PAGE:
GUS MACKAY was full of good intentions when he agreed to become Cricket Scotland’s new chief executive last October.

One target was to help Scotland further along the road to gaining full member status of the ICC, while another was to try to push the sport into the mainstream of sporting consciousness in a country dominated by football.

Just four months into his regime, however, and the Zimbabwean of Scots descent encountered what he colourfully describes as “a rather large speedhump” in the form of the coronavirus.

Those lofty long-term ambitions remain in place but for now the 52 year-old’s priorities are how to ensure Scottish cricket’s safe passage through a perilous period.

Mackay admits the game faces “real challenges” at recreational level, with a real possibility of no play at all this season due to social distancing and other health measures.

Clubs are expected to lose in the region of £500,000 between them as a result of a summer shutdown without bar takings and other income streams. Mackay just hopes that all of them can somehow survive it.

“There will be some clubs who will be absolutely fine and others who are going to struggle,” said the former Zimbabwean international. “We just have to keep an eye on those.

“We’re working with sportscotland and local authorities to see what can be done as we’re not blessed with finances to create hardship funds like we’ve seen in other sports.

“It’s about how clubs can mitigate some of that risk. Some of them have managed to get grants but for a lot of the others it’s the income that comes in during the season that keeps them going.

“It’s still week by week [on whether there will be any play this summer]. But until there’s vaccines and testing and the like it’s going to be hard. Social distancing is going to be around for a while so how do you put 22 players and two umpires onto a field in a safe environment?”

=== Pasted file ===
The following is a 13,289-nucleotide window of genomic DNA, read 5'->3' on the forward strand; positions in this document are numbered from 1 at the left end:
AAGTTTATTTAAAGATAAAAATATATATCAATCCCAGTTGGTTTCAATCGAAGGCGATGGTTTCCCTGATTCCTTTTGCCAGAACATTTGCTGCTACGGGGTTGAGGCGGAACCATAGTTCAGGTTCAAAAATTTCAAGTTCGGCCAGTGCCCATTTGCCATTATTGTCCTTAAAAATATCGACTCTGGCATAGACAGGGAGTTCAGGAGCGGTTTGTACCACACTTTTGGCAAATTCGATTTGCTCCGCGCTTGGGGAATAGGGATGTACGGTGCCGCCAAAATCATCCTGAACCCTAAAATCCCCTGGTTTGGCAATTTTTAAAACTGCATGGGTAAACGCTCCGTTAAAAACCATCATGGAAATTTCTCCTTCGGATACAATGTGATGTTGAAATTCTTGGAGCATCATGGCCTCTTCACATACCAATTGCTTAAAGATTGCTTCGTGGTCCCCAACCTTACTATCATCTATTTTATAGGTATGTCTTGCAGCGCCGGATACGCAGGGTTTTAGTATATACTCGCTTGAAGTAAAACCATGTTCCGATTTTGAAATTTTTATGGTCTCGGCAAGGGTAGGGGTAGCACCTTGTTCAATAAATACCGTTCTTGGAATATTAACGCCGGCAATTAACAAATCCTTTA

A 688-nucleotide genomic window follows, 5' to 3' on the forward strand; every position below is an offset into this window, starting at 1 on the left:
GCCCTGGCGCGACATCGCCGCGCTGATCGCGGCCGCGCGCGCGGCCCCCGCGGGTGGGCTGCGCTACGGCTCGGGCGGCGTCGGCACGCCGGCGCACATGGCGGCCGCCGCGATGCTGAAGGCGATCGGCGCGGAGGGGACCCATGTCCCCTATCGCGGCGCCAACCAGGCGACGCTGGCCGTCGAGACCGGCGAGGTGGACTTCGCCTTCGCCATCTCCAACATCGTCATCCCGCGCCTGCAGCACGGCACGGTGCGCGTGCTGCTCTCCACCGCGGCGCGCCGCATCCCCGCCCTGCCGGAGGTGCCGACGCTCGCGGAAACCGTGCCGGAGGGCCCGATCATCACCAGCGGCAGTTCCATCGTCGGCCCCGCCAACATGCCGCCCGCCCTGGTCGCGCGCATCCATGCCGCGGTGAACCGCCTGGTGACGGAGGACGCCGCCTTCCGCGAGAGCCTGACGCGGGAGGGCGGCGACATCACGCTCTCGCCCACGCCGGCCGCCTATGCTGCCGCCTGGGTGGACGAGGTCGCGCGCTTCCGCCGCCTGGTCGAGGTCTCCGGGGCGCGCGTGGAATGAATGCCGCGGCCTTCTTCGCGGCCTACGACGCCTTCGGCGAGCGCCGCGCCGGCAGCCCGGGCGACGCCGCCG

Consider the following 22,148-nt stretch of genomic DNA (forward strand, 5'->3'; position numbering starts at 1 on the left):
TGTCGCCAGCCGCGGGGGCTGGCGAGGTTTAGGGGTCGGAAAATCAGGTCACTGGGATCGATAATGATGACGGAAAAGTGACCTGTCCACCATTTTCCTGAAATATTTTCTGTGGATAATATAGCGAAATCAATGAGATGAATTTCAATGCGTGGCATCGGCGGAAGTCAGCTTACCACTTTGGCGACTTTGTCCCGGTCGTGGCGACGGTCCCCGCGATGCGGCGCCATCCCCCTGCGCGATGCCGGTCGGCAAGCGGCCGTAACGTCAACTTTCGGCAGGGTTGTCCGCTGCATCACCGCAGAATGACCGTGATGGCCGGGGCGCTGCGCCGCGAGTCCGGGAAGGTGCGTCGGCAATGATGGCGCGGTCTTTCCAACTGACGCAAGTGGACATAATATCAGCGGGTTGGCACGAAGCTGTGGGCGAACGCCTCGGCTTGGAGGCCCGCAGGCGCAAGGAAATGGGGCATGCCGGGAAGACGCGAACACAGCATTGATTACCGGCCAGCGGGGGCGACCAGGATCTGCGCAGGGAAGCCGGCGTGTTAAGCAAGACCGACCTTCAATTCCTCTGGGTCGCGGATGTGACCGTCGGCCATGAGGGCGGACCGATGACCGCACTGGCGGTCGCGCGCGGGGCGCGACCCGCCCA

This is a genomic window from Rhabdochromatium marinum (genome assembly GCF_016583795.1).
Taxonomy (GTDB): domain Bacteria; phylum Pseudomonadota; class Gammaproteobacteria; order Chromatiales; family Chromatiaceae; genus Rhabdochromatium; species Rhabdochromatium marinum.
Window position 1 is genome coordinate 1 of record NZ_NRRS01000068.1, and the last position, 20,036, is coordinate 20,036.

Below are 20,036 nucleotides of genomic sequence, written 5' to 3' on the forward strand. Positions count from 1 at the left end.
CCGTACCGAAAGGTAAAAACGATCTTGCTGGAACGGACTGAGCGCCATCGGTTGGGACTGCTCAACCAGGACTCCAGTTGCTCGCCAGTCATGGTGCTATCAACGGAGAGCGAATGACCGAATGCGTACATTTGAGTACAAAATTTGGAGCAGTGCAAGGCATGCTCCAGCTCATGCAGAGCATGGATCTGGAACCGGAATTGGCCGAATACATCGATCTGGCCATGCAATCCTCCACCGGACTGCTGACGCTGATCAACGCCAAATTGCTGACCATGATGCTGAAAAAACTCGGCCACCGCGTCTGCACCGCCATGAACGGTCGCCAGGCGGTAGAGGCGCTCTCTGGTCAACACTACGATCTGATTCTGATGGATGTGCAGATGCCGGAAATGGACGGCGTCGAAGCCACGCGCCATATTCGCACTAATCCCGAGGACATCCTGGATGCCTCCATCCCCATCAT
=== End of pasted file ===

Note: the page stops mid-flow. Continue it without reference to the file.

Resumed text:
The picture is marginally more optimistic at elite level, although the governing body still stands to lose around £250,000 as a result of the crisis and has furloughed many of its staff as a result.

The inevitable cancellation of the planned home fixtures against the touring Australia and New Zealand sides next month will be a costly blow.

World Cricket League home fixtures in July in Glasgow and Edinburgh will also likely fall by the wayside, although Mackay is still hopeful the T20 World Cup in Australia in October will go ahead, even if it has to be played behind closed doors.

“I think international cricket has got a better chance [of returning] by creating sterile environments and things like that,” he added. “All signs are pointing towards having large amounts of people at sporting events being quite hard for the foreseeable future.

“One of the things I’m missing is live sport on TV so if we could find a way to produce an event that delivers both on broadcast revenue and sponsorship income then I think that would have to be considered.”

Eventually all of this will pass and Mackay will be able to get back to dealing with the opportunities and issues that were occupying him when he first arrived in Edinburgh seven months ago.

“None of this was in the job description when I started,” he admitted. “My book would be quite a good read at the moment! But I’ve been impressed with the commitment and passion from people throughout the game.

“There’s a genuine desire here in Scotland for cricket to become even bigger than it already is. And we’ll do that through international performances, beating more Full Members and performing on the world stage. There’s a lot of opportunity to explore once we get over this rather large speedhump in the road.

“Becoming a full member is one of our long-term targets as that’s a gamechanger financially. It’s going to be hard trying to push up against football but you have to cut your own meat. You have to market the game accordingly and find those people across all ages who want to be involved.”

Mackay’s CV includes stints working in cricket for Sussex, Leicestershire and Surrey, and in rugby with London Broncos and Worcester Warriors.

This is the most challenging time he can remember in all those years in sport but he remains confident even this will eventually pass.

“Sport has always been good to work in,” he adds. “It’s fairly recession-proof for the most part as even in the hardest times people have always turned out to watch sport. But we’re now in a situation where every single person you speak to is affected. It’s not ideal but we’ll get through it.”